Skip to content

Deputy Dogged

April 30, 2015

A while back I wrote a post about my musings (spitting vitriol) on the way most official letters these days seem to carry really disproportionate threats in them. Today, I got one such letter from a totally unexpected source.

Since becoming Steven’s deputy (“You’re like Woody in Toy Story 2 Dad”), I’ve always had a great relationship with the Office of The Public Guardian. I’m slightly resentful that Steven, or me, have to pay £350 a year for the privilege of being a deputy but besides that, they have been very helpful and supportive.

There was a bit of a hiccup over my report for the last financial year. Basically, I made a right pigs ear of the report and had to do it all over again. I sent the revised report off three weeks ago, together with the relevant bank statements. They were returned a few days later with a compliments slip.

Today’s letter informed me that they still haven’t received my report or the extra information. The letter became quite hectoring telling me that if I didn’t supply the information:

“we may have to:

1. Change your supervision level

2. ask the court to increase your security bond payment.

3. if necessary ask the court to discharge you as deputy and appoint a new one”.

Now I don’t know about you but I find that rather threatening. So, I phoned them up and after a lot of deliberation, they confirmed that they had received all the information they need and that the hold up was caused by a backlog in their processes. Furthermore, they admitted that their old computer system (“We are updating it by the end of the year”) automatically generates one of these letters every couple of weeks until the report is dealt with. They mentioned quite casually that I might expect a few more of these letters before the report is finalised because the computer will spew them out until it’s told otherwise.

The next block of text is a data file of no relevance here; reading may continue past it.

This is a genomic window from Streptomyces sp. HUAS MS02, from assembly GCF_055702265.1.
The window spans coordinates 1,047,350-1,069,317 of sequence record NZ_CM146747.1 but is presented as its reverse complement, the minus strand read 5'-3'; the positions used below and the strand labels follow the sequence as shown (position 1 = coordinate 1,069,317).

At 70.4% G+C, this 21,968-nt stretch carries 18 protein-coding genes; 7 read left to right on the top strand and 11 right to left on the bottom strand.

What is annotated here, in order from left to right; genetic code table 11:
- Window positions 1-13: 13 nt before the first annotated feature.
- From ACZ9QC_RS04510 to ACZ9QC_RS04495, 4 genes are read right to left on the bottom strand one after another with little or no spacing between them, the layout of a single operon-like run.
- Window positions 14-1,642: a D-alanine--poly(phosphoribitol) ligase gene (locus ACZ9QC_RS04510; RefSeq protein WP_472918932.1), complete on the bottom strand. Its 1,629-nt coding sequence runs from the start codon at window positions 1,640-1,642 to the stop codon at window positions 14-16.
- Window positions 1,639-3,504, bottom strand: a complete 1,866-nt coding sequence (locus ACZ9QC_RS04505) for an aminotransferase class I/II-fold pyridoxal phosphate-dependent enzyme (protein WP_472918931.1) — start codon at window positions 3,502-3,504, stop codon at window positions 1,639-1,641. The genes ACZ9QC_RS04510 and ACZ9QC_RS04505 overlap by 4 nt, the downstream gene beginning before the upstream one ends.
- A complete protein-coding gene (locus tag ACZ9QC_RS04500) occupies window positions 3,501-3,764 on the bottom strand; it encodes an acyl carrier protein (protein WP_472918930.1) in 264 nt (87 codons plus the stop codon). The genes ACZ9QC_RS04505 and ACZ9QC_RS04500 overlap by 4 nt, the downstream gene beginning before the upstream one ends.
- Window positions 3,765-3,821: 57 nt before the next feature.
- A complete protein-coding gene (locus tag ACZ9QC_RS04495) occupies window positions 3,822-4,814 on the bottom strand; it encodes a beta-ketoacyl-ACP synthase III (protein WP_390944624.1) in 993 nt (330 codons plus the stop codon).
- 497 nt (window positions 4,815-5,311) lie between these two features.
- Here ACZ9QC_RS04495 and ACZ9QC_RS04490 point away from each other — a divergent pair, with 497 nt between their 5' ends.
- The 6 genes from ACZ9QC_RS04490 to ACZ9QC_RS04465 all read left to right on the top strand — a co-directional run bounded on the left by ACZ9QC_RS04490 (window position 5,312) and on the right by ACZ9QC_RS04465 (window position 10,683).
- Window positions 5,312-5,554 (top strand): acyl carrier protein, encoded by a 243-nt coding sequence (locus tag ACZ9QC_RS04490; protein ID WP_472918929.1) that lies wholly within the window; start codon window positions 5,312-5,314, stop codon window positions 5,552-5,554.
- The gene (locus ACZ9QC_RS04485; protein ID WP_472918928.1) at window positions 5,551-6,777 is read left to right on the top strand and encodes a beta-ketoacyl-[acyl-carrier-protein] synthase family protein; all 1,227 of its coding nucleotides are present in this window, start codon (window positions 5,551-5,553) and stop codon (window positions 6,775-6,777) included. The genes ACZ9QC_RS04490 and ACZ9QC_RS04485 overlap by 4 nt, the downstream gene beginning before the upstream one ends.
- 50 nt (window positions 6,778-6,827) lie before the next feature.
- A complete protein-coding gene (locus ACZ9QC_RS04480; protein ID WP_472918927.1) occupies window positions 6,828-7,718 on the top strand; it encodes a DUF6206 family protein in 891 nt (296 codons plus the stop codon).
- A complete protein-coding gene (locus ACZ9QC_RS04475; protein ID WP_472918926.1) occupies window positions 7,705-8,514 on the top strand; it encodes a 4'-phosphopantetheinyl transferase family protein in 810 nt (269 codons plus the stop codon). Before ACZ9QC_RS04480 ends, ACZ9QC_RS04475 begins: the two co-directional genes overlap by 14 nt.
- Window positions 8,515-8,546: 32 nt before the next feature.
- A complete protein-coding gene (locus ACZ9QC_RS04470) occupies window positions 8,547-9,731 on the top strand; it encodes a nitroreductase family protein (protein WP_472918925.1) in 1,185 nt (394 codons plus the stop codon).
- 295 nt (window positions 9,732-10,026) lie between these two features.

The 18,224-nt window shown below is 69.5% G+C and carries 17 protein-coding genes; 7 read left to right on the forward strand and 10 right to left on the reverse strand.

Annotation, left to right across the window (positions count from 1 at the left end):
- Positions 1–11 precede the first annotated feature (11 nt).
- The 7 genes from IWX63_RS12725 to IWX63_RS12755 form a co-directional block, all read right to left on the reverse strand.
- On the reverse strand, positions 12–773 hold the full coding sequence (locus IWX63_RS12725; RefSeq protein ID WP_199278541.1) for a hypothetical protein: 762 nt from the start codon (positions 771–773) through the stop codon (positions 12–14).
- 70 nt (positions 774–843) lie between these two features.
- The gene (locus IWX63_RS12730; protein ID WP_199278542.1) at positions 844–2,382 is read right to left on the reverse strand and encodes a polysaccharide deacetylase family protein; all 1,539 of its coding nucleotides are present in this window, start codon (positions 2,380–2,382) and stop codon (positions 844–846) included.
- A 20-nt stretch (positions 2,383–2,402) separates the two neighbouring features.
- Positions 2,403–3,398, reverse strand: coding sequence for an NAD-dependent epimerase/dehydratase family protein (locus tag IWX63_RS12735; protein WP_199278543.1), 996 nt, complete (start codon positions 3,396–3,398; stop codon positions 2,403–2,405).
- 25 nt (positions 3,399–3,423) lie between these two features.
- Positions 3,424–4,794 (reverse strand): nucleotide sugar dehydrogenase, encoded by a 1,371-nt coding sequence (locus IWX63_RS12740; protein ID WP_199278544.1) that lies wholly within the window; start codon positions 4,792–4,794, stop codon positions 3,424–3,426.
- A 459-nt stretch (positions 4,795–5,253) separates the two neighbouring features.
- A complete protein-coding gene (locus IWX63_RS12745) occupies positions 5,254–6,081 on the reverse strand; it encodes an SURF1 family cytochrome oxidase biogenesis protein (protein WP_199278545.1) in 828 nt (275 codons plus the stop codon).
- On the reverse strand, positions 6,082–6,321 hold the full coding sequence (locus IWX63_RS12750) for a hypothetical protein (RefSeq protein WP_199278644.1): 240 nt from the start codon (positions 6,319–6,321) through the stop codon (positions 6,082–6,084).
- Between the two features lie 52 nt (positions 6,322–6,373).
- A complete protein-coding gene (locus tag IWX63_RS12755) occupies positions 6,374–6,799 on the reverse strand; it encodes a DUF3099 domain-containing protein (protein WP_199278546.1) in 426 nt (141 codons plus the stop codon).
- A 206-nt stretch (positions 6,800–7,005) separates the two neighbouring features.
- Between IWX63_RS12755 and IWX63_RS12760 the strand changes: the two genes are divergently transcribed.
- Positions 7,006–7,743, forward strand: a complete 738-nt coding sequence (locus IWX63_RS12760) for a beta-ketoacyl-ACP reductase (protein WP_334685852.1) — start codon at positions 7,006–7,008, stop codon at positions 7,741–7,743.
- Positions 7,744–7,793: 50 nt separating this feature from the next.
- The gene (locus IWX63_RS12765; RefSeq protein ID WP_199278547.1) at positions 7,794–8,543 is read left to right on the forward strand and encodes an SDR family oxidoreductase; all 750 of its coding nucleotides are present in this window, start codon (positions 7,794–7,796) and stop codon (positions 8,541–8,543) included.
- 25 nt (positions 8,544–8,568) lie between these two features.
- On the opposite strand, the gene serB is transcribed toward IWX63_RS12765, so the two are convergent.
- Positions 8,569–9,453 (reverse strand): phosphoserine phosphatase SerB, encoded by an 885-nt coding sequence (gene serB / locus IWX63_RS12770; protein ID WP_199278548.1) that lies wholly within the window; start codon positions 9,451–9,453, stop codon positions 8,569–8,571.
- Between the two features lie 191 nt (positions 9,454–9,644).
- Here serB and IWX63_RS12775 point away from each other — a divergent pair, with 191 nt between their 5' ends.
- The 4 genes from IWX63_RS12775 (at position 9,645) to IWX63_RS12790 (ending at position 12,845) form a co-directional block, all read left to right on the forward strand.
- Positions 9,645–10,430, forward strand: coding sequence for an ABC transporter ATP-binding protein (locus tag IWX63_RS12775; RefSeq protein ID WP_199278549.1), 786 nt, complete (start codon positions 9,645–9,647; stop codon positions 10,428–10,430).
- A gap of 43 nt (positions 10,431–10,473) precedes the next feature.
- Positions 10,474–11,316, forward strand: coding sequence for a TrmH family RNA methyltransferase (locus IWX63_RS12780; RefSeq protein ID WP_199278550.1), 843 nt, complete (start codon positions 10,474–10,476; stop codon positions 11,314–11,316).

Being a deputy and coming under the constant scrutiny of the court is scary enough. I faff around every time I buy something for Steven, trying to second guess whether the OPG will find the expenditure acceptable. Getting these standard letters taps straight into my paranoia.

It’s not nice.

Advertisements

From → Social Care

7 Comments